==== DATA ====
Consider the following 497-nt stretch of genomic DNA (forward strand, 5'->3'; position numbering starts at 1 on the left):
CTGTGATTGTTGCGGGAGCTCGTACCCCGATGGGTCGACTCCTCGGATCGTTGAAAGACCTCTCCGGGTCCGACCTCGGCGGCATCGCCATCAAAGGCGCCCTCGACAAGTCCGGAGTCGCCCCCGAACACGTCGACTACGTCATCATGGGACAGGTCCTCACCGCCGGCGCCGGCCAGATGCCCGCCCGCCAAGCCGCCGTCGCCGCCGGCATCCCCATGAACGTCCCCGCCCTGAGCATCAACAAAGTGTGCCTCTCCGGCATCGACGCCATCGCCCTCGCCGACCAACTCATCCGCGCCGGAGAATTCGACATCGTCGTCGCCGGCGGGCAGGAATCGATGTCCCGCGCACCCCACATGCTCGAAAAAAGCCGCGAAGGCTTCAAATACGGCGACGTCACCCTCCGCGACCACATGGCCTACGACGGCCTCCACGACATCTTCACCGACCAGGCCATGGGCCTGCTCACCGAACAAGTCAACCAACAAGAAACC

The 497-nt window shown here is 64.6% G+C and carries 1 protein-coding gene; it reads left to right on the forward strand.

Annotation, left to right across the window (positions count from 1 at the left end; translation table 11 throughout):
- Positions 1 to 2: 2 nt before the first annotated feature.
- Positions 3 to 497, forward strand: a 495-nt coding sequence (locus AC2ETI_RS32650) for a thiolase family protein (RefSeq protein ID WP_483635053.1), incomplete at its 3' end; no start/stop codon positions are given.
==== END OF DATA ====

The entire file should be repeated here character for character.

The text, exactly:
Consider the following 497-nt stretch of genomic DNA (forward strand, 5'->3'; position numbering starts at 1 on the left):
CTGTGATTGTTGCGGGAGCTCGTACCCCGATGGGTCGACTCCTCGGATCGTTGAAAGACCTCTCCGGGTCCGACCTCGGCGGCATCGCCATCAAAGGCGCCCTCGACAAGTCCGGAGTCGCCCCCGAACACGTCGACTACGTCATCATGGGACAGGTCCTCACCGCCGGCGCCGGCCAGATGCCCGCCCGCCAAGCCGCCGTCGCCGCCGGCATCCCCATGAACGTCCCCGCCCTGAGCATCAACAAAGTGTGCCTCTCCGGCATCGACGCCATCGCCCTCGCCGACCAACTCATCCGCGCCGGAGAATTCGACATCGTCGTCGCCGGCGGGCAGGAATCGATGTCCCGCGCACCCCACATGCTCGAAAAAAGCCGCGAAGGCTTCAAATACGGCGACGTCACCCTCCGCGACCACATGGCCTACGACGGCCTCCACGACATCTTCACCGACCAGGCCATGGGCCTGCTCACCGAACAAGTCAACCAACAAGAAACC

The 497-nt window shown here is 64.6% G+C and carries 1 protein-coding gene; it reads left to right on the forward strand.

Annotation, left to right across the window (positions count from 1 at the left end; translation table 11 throughout):
- Positions 1 to 2: 2 nt before the first annotated feature.
- Positions 3 to 497, forward strand: a 495-nt coding sequence (locus AC2ETI_RS32650) for a thiolase family protein (RefSeq protein ID WP_483635053.1), incomplete at its 3' end; no start/stop codon positions are given.